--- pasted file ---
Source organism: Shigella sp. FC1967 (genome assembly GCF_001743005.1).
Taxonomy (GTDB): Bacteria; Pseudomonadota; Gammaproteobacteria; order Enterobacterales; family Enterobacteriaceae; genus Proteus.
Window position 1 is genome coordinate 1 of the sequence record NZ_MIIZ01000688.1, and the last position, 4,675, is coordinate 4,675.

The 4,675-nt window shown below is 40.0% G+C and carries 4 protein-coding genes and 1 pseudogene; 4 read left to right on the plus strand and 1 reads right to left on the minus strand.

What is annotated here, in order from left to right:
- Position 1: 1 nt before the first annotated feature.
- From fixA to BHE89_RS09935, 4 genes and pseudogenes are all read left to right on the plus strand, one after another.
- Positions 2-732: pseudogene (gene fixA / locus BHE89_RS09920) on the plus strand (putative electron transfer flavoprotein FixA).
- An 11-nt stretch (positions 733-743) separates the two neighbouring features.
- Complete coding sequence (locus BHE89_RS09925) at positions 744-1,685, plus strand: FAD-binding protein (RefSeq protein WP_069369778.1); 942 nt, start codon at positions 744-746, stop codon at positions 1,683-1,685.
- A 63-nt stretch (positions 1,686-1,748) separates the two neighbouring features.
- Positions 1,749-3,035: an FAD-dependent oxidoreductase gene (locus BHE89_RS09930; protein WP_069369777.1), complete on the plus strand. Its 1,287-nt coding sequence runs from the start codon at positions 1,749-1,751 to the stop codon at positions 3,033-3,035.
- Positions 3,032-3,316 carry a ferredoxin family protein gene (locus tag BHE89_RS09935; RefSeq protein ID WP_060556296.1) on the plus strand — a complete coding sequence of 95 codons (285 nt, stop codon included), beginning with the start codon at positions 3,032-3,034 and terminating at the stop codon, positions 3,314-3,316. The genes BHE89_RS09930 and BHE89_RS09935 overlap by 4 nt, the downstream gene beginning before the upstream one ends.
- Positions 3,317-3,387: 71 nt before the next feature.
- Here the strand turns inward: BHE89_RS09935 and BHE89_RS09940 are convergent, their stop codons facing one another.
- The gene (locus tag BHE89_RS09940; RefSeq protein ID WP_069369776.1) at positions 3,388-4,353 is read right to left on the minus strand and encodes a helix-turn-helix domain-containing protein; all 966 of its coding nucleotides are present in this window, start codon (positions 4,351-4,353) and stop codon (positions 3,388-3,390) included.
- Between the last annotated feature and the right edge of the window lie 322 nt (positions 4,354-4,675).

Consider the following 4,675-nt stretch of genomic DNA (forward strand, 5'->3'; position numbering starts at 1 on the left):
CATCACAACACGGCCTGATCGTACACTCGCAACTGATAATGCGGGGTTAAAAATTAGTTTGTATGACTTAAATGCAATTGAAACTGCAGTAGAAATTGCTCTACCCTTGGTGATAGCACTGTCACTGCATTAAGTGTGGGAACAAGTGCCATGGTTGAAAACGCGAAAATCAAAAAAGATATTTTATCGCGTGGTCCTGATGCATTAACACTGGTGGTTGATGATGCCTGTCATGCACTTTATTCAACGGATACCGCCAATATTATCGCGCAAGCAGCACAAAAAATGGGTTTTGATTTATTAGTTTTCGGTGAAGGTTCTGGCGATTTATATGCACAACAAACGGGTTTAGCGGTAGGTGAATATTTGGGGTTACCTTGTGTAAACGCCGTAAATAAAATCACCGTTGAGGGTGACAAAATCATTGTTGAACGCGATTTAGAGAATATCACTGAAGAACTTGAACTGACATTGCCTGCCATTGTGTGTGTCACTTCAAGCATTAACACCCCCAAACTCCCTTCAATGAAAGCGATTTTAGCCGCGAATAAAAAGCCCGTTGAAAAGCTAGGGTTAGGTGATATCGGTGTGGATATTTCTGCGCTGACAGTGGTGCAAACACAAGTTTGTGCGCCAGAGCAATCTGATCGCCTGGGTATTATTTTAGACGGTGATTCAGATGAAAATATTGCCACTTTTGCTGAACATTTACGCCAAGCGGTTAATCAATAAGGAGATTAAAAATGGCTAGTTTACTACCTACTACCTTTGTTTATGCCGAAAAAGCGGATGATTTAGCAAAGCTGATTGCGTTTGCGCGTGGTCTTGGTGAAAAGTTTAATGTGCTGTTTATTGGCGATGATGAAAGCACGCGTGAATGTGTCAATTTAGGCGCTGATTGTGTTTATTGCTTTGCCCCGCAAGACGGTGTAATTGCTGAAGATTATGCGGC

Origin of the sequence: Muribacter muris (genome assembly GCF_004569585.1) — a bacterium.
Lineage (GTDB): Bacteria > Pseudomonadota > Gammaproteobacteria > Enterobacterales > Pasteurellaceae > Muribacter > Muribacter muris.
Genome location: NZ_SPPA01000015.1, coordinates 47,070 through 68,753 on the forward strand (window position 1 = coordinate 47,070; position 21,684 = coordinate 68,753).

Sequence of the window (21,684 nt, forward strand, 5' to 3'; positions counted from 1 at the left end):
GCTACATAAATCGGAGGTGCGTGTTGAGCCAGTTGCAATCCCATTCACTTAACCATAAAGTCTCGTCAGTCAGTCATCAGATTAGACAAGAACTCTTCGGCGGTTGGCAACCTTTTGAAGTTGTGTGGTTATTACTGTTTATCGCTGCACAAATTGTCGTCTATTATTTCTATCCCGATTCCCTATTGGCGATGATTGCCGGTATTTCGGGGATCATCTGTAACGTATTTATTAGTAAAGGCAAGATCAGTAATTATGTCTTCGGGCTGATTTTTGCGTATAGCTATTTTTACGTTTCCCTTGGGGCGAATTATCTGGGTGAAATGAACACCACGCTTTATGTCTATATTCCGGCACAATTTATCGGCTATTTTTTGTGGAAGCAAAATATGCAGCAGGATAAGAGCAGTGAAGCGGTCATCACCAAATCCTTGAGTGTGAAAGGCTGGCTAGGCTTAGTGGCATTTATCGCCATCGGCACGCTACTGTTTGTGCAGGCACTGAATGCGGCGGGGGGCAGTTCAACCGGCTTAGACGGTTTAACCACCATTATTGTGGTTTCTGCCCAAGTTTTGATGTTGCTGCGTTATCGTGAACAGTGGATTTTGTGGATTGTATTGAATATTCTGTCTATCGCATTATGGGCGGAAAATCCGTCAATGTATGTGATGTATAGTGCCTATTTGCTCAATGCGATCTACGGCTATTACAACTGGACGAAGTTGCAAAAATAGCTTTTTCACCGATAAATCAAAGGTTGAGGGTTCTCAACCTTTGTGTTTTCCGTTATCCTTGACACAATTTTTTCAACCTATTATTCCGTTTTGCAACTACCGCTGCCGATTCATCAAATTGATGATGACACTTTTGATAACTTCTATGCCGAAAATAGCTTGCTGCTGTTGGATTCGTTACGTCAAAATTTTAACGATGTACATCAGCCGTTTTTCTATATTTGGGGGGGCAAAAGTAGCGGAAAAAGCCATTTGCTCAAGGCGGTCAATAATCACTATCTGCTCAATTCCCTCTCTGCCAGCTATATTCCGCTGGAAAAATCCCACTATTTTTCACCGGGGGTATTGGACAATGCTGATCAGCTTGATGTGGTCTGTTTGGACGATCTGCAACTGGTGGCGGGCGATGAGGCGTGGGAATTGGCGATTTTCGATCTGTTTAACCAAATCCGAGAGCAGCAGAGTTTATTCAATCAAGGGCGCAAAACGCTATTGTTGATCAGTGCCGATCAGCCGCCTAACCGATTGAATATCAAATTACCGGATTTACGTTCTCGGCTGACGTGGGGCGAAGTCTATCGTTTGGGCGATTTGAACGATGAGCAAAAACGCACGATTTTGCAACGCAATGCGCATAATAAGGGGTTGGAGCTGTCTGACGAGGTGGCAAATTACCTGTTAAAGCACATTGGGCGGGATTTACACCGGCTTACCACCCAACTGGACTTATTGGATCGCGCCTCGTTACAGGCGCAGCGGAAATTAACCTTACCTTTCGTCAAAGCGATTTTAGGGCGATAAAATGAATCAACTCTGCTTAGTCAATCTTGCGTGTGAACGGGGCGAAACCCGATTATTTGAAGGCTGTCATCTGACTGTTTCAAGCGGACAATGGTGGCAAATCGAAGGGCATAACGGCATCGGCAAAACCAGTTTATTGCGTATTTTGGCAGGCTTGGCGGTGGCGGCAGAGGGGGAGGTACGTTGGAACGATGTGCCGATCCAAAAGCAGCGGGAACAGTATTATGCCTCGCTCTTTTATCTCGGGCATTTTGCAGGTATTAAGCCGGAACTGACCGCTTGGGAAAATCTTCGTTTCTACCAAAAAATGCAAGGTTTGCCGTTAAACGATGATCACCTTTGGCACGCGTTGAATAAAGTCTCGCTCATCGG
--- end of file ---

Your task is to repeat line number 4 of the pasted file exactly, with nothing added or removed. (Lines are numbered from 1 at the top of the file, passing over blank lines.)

The 4,675-nt window shown below is 40.0% G+C and carries 4 protein-coding genes and 1 pseudogene; 4 read left to right on the plus strand and 1 reads right to left on the minus strand.